ISBN is

978-0-9653120-3-5 / 0965312038

Faces of War II - Red Dragon

by Wilson, Arthur W.

Publisher:Artwork Pubns

Edition:Hardcover

Language:English

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About the book:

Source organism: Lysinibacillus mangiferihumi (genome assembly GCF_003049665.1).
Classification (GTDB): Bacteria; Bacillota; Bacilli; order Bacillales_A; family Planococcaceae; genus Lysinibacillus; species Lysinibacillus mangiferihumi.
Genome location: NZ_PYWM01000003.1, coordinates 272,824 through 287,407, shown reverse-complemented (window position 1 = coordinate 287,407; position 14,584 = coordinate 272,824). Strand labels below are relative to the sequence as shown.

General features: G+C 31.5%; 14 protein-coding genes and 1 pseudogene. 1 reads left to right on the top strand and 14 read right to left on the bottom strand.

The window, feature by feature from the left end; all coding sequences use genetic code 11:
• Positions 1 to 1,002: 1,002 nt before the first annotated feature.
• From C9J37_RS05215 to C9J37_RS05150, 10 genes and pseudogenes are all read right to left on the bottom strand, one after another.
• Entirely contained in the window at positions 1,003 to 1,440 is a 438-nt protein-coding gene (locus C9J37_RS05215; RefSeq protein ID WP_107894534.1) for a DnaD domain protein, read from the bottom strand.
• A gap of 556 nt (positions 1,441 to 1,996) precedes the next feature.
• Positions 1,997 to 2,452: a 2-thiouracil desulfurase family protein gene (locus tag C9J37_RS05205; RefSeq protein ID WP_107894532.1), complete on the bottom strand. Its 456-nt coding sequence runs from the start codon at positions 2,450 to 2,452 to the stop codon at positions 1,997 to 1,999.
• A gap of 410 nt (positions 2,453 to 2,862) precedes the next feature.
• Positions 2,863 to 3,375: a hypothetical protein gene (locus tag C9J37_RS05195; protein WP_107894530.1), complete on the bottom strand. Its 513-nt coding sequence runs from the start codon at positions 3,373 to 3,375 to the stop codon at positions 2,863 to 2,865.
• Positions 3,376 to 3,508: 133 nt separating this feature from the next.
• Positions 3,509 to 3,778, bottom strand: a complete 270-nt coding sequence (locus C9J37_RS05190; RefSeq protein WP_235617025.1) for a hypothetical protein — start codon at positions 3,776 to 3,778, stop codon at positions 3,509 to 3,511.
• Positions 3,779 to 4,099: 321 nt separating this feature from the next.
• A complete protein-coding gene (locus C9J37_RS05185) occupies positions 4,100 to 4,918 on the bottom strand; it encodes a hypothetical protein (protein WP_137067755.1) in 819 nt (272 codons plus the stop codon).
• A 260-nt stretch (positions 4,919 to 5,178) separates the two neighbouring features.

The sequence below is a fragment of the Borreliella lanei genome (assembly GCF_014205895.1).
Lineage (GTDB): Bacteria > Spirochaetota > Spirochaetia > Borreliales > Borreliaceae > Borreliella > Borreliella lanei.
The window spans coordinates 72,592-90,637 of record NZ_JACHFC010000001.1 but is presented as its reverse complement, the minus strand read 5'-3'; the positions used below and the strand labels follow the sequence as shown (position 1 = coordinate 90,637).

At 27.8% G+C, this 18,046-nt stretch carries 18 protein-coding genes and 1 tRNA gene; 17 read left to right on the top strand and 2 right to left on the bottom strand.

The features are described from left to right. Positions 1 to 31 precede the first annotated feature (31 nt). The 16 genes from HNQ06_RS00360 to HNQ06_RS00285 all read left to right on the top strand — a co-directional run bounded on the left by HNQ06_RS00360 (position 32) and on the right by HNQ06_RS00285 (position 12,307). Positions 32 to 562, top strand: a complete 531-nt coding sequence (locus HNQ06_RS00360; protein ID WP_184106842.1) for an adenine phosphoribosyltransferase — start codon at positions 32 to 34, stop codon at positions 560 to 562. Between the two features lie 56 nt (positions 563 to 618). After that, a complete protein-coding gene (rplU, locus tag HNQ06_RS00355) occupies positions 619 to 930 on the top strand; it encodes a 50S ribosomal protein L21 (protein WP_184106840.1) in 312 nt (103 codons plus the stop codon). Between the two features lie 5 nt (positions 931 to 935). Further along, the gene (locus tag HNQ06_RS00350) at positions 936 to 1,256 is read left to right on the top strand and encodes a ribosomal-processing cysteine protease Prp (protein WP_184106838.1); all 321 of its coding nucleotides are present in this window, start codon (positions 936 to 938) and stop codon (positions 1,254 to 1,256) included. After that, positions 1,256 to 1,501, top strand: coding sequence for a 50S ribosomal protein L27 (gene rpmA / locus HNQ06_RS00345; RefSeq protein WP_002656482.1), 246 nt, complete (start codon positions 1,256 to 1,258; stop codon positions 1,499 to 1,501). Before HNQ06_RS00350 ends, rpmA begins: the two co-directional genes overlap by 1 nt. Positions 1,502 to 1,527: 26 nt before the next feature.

The legacy of this book is an inheritance from Korean Vignettes, Faces of War, a book well received by Korean War veterans. In the memories of those whose vignettes were portrayed, the book gave a realistic view of the Korean War panorama. Red Dragon, The Second Round, Faces of War II, had a different origin and a much more difficult birth. Both the Editor and Photographer, two amateurs, had grappled with the complexities of invading the turf of an established publishing industry. By the time we had successfully shot our way through the many roadblocks encountered, we vowed, "Never Again!" We held to that oath for four years, giving the same answer to those urging emphasis on the history of the latter half of the Korean War in a second book. We faced the same query every year at reunions of the 31st Infantry Regiment. We had the same answer for those who noted we had not mentioned the contribution of the 40th and 45th National Guard Divisions. This was an unintended slight, reflecting a lack of knowledge by the editors whose Korean War experience was limited to the period June 1950 through year end 1951. Guilt gnawing at our collective conscience finally resulted in a decision to correct the unintended slight to the two National Guard Divisions. Preliminary research revealed a historical lack of detail. The detailed history "bible" of the Korean War, The Forgotten War by Clay Blair, devotes 941 pages to the period 25 June 1950 through 10 July 1951. The remaining 35 pages cover 11 July 1951 to war's end, 27 July 1953. However, those 35 pages are devoted solely to 'Peace Talks" and difficulties of POW exchange. Truly his "Forgotten War" title applies literally only to the latter half of the Korean War. We did not have the means to explore the extensive material available at Carlisle Barracks, or other repositories of military information. We resorted to use of the same device we had pioneered in Korean Vignettes, memories of those who were there in the making...

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